Apple announced Monday it is shipping the first of the highly anticipated G5 processors in two models of the Power Mac desktop computer.
Billed by the company as the “world’s fastest personal computer,” the Power Mac G5 takes advantage of 64-bit processing, new cache technology and increased memory support to deliver what industry observers call a long-overdue overhaul of Apple’s hardware.
Analysts said the PowerPC G5 processor, designed by IBM and Apple, will give Mac users dramatically improved performance in the high-end, gaming and graphics markets.
“The G5 is a hot box and one which for the first time in several years gives Mac owners some bragging rights versus their industry-standard brethren,” Aberdeen Group chief research officer Peter Kastner told TechNewsWorld.
Apple said it has begun shipping two single-processor models of the Power Mac G5, with the dual 2.0 GHz G5 scheduled to ship later this month. The Cupertino, California-based company said it has received more than 100,000 orders for the Power Mac G5, which was introduced June 23rd.
The G5 represents the first personal computer featuring 64-bit processing and a 1-GHz front-side bus, Apple said.
The company credited the 64-bit processor with the ability to move beyond conventional desktop memory limitations. According to the company, the 64-bit computers will be able to run 32-bit applications natively.
One, Two-Chip Punch
The first available Power Mac G5 will come with a 1.6-GHz processor and 256 MB of 333-MHz, 128-bit DDR memory. The second will ship with a 1.8-GHz processor and 512 MB of 400-MHz DDR memory. The 1.6-GHz Power Mac will cost US$2,000, while the 2.0-GHz one will cost $2,400.
Apple touted the memory bandwidth of 400-MHz 128-bit DDR SDRAM and said this model has throughput of 6.4 GB per second. Other features of the aluminum-encased Power Mac G5 include a 133-MHz PCI interface, AGP 8X Pro graphics capabilities and quiet, computer-controlled cooling, according to Apple.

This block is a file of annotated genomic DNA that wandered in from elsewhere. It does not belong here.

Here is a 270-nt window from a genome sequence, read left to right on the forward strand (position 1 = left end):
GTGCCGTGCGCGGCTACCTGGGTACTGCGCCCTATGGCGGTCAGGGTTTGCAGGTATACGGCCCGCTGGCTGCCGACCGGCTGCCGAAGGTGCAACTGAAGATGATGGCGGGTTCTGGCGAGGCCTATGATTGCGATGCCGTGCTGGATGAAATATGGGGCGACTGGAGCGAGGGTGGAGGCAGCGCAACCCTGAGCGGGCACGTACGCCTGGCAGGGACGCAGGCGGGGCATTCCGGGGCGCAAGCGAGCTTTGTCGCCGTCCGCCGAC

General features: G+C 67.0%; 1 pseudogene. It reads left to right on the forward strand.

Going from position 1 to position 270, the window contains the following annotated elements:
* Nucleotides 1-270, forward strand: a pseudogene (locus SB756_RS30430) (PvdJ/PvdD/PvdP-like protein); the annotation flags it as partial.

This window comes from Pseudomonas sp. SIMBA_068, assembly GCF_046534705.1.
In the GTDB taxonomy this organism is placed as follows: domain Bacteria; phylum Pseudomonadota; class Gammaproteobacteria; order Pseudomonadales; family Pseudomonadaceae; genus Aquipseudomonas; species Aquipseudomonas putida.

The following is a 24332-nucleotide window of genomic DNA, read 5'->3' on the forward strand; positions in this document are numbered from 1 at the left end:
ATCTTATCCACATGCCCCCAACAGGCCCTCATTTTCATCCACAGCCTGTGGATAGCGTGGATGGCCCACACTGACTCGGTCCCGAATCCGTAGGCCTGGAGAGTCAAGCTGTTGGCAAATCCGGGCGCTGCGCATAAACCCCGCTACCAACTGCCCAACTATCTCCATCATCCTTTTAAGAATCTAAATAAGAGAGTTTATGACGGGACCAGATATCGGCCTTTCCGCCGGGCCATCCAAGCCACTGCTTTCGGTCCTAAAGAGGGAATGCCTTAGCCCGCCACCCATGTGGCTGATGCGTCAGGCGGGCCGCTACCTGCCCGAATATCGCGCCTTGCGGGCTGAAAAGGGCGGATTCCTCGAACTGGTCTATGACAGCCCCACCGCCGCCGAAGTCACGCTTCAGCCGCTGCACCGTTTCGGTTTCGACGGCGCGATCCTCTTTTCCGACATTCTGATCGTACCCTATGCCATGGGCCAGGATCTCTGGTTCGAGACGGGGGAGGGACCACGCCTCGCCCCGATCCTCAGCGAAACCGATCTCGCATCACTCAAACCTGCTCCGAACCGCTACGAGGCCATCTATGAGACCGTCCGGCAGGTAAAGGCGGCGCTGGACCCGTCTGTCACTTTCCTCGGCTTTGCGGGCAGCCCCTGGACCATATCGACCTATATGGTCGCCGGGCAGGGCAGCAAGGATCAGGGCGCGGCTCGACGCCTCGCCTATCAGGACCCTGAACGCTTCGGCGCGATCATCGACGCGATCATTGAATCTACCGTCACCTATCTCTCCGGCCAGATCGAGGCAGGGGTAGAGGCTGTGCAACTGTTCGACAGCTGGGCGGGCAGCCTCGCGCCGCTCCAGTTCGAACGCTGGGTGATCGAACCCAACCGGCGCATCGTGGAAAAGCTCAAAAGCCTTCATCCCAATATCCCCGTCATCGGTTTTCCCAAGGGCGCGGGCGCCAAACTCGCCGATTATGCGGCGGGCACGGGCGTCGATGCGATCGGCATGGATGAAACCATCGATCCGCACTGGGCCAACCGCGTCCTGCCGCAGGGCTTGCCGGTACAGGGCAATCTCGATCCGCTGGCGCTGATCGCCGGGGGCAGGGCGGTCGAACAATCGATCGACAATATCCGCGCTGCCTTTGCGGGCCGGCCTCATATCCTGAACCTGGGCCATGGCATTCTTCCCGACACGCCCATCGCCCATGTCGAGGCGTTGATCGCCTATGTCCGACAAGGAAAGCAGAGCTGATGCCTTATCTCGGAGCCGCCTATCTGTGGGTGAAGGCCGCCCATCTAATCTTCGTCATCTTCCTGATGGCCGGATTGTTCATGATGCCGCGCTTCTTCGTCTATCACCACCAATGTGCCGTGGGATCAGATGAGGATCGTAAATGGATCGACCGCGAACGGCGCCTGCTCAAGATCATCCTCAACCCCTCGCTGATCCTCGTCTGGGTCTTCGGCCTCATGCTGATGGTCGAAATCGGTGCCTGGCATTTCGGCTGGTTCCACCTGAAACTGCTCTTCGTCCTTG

The forthcoming dual-processor G5, priced at $3,000, will come with twin 2.0-GHz processors, each possessing a 1-GHz front-side bus and delivering 16 GB of bandwidth, Apple said.
Eye on Architecture
IDC research director Alan Promisel told TechNewsWorld that while the G5 is aimed at Apple’s core audience — high-end users, gamers and audio-visual producers — the 64-bit desktop computer is being closely watched.
“It’s definitely an architecture the commercial IT managers are keeping an eye on,” he said.
Aberdeen’s Kastner, who said the G5 will benefit from the faster processors, new cache and massive memory support, added that graphics designers and image manipulators will see vast improvements in their ability to apply filters, for example, because the code has been optimized for 64-bit computation.
Tech Takes Its Time
Promisel said the G5 is a needed shot in the arm for Apple’s Power Mac, which has experienced sagging sales and few architectural upgrades in the last several quarters.
“Something definitely needed to be done on the Power Mac side, which seemed to be lagging,” he said.
Still, Promisel said, Apple might be somewhat on a roll with recent successes, such as iPod, iTunes and the company’s effort to transition customers to paid services.
Worth the Wait
Promisel said the success of the G5 will not be evident until after the back-to-school and holiday seasons. However, he added, customers in search of “simulation as close to reality as possible” will be willing to pay the G5’s higher prices.
Kastner said the G5 processor, after months and years of speculation and anticipation, finally delivers a “better, faster, cheaper, smaller” solution for Apple.
“For a new chip, this is about as good as it gets,” Kastner said. “The performance improvements are so evident that only a few minutes in the store demo area will convince many buyers that it’s time to upgrade.”